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The Jewish Ethicist: Is the Seller Taking Advantage of Me?

May 9, 2009 | by Rabbi Dr. Asher Meir, Business Ethics Center of Jerusalem

I ordered labels without asking the price -- now the seller has me over a barrel!

Q. I ordered 1000 personalized address labels and left a deposit, without asking the final cost. When I came to pick up the order, I was scandalized by the seemingly outrageous price and refused to accept them. Now I feel guilty. Do I have to send the storeowner the balance? CD, USA

A. You're certainly in an awkward position. If you pay the full amount, you feel that the seller is taking advantage of you; if you don't pay, then you're taking advantage of him! Now it's too late for the best advice: never let these situations arise. Whether you are buying or selling, never let work be performed unless it's clear to both sides how much it's going to cost.

Since the work has already been done, it's clear that you have some obligation to the store. It's not fair to leave him with nothing because you were both negligent in clarifying the agreement in advance.

On the other hand, the fact that you didn't check up on the price beforehand doesn't mean that you have to pay any price the seller demands. While a seller can charge a fully informed customer any price he wants, he can't expect to foist an outrageous price on an unsuspecting shopper.

If the store has a clearly displayed policy on these matters, then it's best to follow it. Perhaps store policy is that the deposit is meant to cover exactly these situations, and you don't owe any additional amount!

If you discover that the “outrageous” price you were asked is actually about what other merchants charge, then the best course is just to pay the money. In this case, the seller had good reason to believe that you knew in advance what his price was, since other firms ask a similar amount. If the amount is small, you are also well advised to just pay the money and not create a big fuss just because you can't bear the thought that you were taken advantage of.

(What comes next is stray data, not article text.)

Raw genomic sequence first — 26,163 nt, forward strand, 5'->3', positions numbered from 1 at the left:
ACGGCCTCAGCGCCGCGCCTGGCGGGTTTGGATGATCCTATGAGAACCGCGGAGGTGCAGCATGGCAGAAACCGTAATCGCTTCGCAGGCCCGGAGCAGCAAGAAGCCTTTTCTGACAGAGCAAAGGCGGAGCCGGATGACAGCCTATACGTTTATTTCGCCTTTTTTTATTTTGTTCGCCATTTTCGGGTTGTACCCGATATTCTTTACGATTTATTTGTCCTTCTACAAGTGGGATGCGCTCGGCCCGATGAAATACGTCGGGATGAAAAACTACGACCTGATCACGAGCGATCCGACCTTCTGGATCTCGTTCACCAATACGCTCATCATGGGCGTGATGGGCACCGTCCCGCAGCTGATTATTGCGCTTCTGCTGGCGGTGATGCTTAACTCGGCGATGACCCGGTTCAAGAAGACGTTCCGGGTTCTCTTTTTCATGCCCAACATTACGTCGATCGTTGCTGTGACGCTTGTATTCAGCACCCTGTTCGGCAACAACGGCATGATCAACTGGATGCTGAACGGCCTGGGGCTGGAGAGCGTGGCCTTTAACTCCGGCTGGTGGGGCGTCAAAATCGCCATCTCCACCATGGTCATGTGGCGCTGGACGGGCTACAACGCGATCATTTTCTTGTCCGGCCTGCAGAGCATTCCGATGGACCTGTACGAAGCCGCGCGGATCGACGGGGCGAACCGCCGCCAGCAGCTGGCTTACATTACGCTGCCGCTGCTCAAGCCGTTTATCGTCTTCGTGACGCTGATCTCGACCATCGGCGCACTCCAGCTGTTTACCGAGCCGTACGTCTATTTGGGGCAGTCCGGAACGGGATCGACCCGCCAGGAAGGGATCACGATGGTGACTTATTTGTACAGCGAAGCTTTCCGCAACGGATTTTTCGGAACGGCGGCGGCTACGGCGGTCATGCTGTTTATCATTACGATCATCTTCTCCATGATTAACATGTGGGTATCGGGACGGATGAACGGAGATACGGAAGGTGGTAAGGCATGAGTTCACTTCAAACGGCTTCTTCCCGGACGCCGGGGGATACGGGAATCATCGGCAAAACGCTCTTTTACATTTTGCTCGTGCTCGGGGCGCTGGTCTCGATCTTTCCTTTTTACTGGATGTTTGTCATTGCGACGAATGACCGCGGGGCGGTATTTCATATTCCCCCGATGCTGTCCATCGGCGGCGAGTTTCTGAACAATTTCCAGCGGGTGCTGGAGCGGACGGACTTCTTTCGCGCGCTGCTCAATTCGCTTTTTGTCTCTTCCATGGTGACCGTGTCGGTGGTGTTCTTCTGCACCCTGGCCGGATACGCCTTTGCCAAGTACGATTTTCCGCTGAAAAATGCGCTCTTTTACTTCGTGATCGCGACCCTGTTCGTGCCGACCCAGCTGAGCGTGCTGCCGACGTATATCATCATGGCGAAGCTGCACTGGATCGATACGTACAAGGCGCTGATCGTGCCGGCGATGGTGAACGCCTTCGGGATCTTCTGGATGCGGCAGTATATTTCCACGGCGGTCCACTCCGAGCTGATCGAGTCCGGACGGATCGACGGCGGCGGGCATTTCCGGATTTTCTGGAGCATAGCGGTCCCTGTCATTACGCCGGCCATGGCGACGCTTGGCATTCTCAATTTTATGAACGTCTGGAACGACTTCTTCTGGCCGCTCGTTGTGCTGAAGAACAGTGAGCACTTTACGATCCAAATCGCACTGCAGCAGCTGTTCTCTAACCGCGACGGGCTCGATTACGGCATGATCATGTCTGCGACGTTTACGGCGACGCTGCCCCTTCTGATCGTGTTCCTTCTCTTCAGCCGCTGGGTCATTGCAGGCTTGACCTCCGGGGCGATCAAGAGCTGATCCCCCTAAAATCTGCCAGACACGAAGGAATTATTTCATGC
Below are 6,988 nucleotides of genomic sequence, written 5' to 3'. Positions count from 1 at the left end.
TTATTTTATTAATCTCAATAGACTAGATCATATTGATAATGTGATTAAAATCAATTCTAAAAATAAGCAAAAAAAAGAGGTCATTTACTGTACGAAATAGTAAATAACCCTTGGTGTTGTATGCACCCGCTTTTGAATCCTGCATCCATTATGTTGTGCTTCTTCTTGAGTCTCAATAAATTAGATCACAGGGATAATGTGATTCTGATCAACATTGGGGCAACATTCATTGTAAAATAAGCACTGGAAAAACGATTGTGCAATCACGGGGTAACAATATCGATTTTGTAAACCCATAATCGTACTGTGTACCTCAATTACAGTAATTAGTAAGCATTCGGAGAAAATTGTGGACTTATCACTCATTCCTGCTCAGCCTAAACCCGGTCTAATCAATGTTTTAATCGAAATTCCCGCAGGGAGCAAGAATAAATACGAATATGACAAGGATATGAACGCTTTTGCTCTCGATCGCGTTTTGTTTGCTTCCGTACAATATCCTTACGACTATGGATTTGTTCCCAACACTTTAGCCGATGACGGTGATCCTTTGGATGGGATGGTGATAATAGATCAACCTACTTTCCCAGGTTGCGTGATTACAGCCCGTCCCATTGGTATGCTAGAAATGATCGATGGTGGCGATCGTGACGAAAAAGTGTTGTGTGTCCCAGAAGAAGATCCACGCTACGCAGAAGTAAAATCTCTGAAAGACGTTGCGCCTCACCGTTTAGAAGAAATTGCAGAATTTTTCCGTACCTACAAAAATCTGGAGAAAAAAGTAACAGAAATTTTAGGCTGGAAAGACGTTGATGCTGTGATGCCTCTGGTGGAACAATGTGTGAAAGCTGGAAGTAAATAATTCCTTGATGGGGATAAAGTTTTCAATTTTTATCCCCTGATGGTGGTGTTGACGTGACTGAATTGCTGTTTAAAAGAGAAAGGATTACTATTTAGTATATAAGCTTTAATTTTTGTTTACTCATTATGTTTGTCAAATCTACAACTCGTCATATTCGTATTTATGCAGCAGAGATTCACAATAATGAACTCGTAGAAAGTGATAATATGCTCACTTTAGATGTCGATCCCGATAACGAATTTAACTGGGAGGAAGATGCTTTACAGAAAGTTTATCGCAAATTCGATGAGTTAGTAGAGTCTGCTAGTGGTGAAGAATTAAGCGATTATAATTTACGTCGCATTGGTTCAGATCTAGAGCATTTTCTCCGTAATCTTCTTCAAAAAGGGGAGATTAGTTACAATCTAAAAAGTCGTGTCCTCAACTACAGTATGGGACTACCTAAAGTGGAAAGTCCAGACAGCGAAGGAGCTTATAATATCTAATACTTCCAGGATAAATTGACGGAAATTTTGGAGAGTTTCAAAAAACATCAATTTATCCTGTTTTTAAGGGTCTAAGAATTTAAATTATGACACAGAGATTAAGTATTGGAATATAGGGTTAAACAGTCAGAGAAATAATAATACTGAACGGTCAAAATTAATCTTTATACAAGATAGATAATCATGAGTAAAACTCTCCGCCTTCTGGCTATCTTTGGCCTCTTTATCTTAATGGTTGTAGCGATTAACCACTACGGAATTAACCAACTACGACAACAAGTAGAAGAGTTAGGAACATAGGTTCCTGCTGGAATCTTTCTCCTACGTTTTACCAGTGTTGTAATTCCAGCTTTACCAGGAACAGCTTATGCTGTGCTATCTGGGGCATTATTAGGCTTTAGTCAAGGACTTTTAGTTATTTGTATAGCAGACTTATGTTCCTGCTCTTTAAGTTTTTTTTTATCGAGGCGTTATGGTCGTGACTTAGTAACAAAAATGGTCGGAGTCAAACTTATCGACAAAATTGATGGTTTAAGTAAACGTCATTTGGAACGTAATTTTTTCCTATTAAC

But ultimately, your obligation to the seller is to reach a fair settlement -- not to accept any price he demands. You should suggest a compromise; if the seller doesn't accept one, make it clear that you are willing to cooperate in reaching a settlement through discussion, arbitration, Beit Din or (if a non-Jew is involved) small claims court.

Make sure your offer doesn't sound like a threat. The seller should understand that you are genuinely interested in reaching a fair solution, and not warning him that if he doesn't negotiate with you he'll be left with nothing.

A cardinal principle of Jewish faith is that we cannot obtain atonement from God until we seek forgiveness from those whom we wronged. But this doesn't mean that the wrongdoer is now hostage to the victim's demands. Rather, it means we have to be sincerely willing to hear the claims of the injured party, and to resolve them in a fair and prompt manner.

SOURCES: Ahavat Chesed note end of chapter I:10; Shulchan Arukh Orach Chaim 606:1 and Mishna Berura 606:1.

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The Jewish Ethicist presents some general principles of Jewish law. For specific questions and direct application, please consult a qualified Rabbi.

The Jewish Ethicist is a joint project of and the Center for Business Ethics, Jerusalem College of Technology. To find out more about business ethics and Jewish values for the workplace, visit the JCT Center for Business Ethics website at

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